Oskar Staudinger: »…the dark side of life can be a lot of fun!«
How to become an artist. An interview with an outstanding draftsman.
Oskar in his studio.-(c) KC Wagner
Q1. Tell me about yourself.
I’m German but apart from that i have no other serious health problems! I was born in Frankfurt (Oder), in the former eastern part of Germany, just before the beginning of the end of the GDR. Even as a small child, I was addicted to ink, pencils and oil colours. As I was born in 1989 into a family of opera singers, my parents decided to follow that tradition and put me into music school, but instead of learning to play an instrument, I began to draw my other classmates. I wasn’t a musician at all. After this short-lived experience in musical education, I began to learn from the great artists to, as Newton said, “see further than others by standing on the shoulders of giants”. After my apprenticeship years and studies at the Dresden Academy of Fine Arts, I established myself as an artist.
Q2. Describe your art with 13 words.
(Laughs.) I say the dark side of life can be a lot of fun!
Q3. What or who inspires you in your career?
Kathe Kollwitz and Edward Gorey. When I was a lad I have seen the old Japanese woodblock prints and I was so exited! Then I found the books by Edward Gorey hidden in a bookshop and they inspired me. Natori Shunsen, Kathe Kollwitz and Edward Gorey and on top of that, the Pre-Raphaelites – that was and is an inspiring mixture.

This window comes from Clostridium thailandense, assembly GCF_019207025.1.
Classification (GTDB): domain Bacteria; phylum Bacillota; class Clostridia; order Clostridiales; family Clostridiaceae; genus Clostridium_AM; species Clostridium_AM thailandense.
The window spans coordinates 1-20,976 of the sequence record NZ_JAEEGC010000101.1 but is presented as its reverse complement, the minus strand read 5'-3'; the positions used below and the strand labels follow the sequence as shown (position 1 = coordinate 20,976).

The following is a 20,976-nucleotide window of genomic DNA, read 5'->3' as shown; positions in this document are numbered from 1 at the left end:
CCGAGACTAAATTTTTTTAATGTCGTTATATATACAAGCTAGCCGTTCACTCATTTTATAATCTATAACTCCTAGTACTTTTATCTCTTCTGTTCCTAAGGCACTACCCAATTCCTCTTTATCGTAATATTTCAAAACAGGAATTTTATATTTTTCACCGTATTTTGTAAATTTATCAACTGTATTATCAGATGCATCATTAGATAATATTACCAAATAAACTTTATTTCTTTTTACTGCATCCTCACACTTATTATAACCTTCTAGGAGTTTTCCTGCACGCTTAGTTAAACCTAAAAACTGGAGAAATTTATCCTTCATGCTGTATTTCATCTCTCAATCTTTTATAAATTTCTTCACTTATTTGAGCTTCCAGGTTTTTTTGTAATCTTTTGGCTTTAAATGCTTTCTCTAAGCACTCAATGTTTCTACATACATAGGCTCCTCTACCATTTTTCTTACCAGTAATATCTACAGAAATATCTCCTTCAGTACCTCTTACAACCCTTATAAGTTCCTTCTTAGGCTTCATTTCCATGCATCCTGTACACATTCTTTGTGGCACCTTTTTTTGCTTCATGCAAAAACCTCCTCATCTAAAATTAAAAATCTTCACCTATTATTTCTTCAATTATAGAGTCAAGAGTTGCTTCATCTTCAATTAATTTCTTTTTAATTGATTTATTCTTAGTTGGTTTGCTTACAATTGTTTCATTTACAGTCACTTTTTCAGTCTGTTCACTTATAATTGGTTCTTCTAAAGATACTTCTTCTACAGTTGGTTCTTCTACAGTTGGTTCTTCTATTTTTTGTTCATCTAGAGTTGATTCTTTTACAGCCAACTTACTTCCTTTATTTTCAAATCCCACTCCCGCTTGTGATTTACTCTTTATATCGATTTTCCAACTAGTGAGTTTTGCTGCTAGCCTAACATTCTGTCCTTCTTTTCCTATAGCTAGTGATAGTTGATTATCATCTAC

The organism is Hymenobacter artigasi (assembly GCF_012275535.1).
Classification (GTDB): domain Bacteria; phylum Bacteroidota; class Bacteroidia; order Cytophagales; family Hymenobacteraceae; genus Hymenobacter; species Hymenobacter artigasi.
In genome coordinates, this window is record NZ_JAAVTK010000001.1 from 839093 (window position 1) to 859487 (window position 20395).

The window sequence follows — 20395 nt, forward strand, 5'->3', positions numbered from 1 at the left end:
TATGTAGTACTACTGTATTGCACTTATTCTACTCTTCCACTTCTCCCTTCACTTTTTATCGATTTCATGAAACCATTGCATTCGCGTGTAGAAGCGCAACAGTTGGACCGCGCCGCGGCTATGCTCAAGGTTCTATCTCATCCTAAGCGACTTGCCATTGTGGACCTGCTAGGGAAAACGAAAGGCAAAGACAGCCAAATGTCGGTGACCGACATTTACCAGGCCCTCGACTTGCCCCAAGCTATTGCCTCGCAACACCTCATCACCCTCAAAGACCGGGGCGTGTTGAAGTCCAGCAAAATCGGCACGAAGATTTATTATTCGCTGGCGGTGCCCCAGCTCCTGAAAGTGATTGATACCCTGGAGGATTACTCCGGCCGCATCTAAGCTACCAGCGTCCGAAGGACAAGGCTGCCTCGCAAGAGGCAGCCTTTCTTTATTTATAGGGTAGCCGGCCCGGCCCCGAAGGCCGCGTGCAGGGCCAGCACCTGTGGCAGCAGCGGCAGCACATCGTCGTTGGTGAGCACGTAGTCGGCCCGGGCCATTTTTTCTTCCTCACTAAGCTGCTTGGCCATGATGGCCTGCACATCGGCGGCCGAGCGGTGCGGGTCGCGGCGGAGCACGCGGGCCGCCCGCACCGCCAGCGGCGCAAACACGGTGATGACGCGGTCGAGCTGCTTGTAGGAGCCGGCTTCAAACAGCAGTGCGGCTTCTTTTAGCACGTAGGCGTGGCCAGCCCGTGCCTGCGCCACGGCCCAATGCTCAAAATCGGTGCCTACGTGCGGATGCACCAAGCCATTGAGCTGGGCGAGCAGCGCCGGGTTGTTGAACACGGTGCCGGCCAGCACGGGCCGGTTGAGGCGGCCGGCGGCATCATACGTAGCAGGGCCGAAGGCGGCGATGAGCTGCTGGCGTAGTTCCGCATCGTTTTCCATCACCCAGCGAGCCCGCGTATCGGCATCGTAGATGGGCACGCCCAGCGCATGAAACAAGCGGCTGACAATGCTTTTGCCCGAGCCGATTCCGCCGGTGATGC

Q4. Where do you think your dark humour comes from?
Someone asked me recently: “Could you please do an illustration for our book but please leave the humour out!” That was the most German thing I was ever asked. Humour is seen as something unserious and dark humour is even more annoying for some people especially for Germans. I don’t know from wich inner source my dark humour comes from but I think dark humour laughing even if the situation seems hopeless. What do you call a woman who knows where her husband is every night? A widow! (Laughs)
»Humour is seen as something unserious and dark humour is much more annoying for some people especially for Germans.«
Q5. And what are you doing when you are not in your studio?
I’m looking for interesting jobs in London. At first i’m a citizen of humanity but England interested me since i was little. So i’m digging for inspiring things like crime scene cleaner or something.
Q6. What was your first job you ever did?
Nude model for a drawing class. I loved it.
Q7. If you weren’t an artist, what would you do?
(Laughs.) Nude model for drawing classes, or something in a morgue.
Q8. What music are you listening to in your studio?
Tristan und Isolde by Richard Wagner! The Carlos Kleiber version. Or drive away by Thomas Newman.
Q9. What person, dead or alive, would you like to meet?
The artist is talking to an admirer.-(C) KC Wagner